Search for Resources

Natural Gas: A Cleaner Energy Solution or Just Another Fossil Fuel?

Secondary

Description

Students explore current information about natural gas and compare its greenhouse gas emissions to those of other fossil fuels. They take positions and debate the question: Should we  expand our use of natural gas as an energy resource, using it as a "bridge fuel" to more sustainable energy practices in the future? Students support their position with evidence from a systems-based analysis of the extraction, leakage, and combustion of fossil fuels.

General Assessment

What skills does this resource explicitly teach?

The activities targets the following critical thinking skills

  • analyzing
  • applying
  • evaluationgunderstanding

and the following learning and innovation skills

  • engaging in argument from evidence
  • collaboraation

Strengths

This is a good resource for a variety of reasons.

  • the issue/questions raised is/are real and significant
  • the background resources provided allow for the required depth of study
  • the pedagogy adopted includes a good mix of teacher and student directed learning
  • the thinking and organizational skills promoted by the lesson have universal application   

Recommendation of how and where to use it

Natural Gas: A Cleaner Energy Solution or Just Another Fossil Fuel? is an excellent resource in those subject areas that examine the issues related to renewable and non-renewable energy, climate change, human-environmental interaction, and more generally developing the critical thinking skills that are a prerequisite to informed citizenship.

Relevant Curriculum Units

The following tool will allow you to explore the relevant curriculum matches for this resource. To start, select a province listed below.

  • Step 1Select a province
  • Alberta
    • Step 2Select a grade level
    • Grade 9
      • Step 3Select a subject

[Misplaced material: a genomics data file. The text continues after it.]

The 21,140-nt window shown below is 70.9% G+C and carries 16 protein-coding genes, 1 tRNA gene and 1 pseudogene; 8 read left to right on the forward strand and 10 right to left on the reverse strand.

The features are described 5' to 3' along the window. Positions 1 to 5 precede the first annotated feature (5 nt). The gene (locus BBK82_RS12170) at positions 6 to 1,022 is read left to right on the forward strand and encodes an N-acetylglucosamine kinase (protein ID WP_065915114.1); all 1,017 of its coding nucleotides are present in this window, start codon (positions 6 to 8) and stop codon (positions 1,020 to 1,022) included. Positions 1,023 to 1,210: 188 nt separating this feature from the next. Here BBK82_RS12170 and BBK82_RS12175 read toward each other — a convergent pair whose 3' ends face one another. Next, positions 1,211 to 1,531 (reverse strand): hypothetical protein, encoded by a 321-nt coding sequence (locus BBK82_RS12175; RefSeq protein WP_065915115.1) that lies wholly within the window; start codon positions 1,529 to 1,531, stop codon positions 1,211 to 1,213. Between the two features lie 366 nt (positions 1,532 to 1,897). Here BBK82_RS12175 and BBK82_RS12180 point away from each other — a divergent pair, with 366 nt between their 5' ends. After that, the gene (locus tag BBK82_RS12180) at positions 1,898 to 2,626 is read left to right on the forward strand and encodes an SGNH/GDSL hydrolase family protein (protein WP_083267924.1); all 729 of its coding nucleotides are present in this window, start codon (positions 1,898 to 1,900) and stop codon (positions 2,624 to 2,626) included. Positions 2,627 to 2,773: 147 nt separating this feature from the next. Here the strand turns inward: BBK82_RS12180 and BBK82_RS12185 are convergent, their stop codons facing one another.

• English/Language Arts
        • Step 4Relevant matches
        • Manage ideas and information
      • Environmental Science
        • Step 4Relevant matches
        • Environment and Outdoor Education: Environmental Investigations
      • Science
        • Step 4Relevant matches
        • Environmental Chemistry
        • Knowledge and Employability Science: Environmental Chemistry (Social and Environmental Contexts Emphasis)
    • Grade 10
    • Grade 11
      • Step 3Select a subject
      • English/Language Arts
        • Step 4Relevant matches
        • English 20: Manage ideas and information
      • Science
        • Step 4Relevant matches
        • Science 20-4 (Knowledge and Employability Science): Understanding Common Energy Conversion Systems
        • Science 24:Understanding Common Energy Conversion Systems
    • Grade 12
      • Step 3Select a subject
      • English/Language Arts
        • Step 4Relevant matches
        • Manage ideas and information
      • Science
        • Step 4Relevant matches
        • Science 30: : Energy and the Environment
  • British Columbia
    • Step 2Select a grade level
    • Grade 10
      • Step 3Select a subject
      • Science
        • Step 4Relevant matches
        • Energy is conserved and its transformation can affect living things and the environment
    • Grade 11
      • Step 3Select a subject
      • Science
        • Step 4Relevant matches
        • Science for Citizens 11:Scientific processes and knowledge inform our decisions and impact our daily lives
    • Grade 12
      • Step 3Select a subject
      • Environmental Science
        • Step 4Relevant matches
        • Environmental Science 12: Living sustainably supports the well-being of self, community, and Earth.
      • Social Studies
        • Step 4Relevant matches
        • Physical Geography 12: Interactions between human activities and the atmosphere affect local and global weather and climate
  • Manitoba
    • Step 2Select a grade level
    • Grade 9
    • Grade 10
      • Step 3Select a subject
      • English/Language Arts
        • Step 4Relevant matches
        • Manage ideas and information
      • Geography
        • Step 4Relevant matches
        • Geographic Issues of the 21st Century: Natural Resources
    • Grade 11
      • Step 3Select a subject
      • English/Language Arts
        • Step 4Relevant matches
        • Manage ideas and information
      • Science
        • Step 4Relevant matches
        • Current Topics in the Sciences 30S: Science, Technology, Society & the Environment
    • Grade 12
      • Step 3Select a subject
      • English/Language Arts
        • Step 4Relevant matches
        • Manage ideas and information
      • Geography
        • Step 4Relevant matches
        • World Geography: A Human Perspective - World Resources, Energy, and Environment
  • New Brunswick
    • Step 2Select a grade level
    • Grade 10
      • Step 3Select a subject
      • Science
        • Step 4Relevant matches
        • Learning and Living Sustainably (STSE)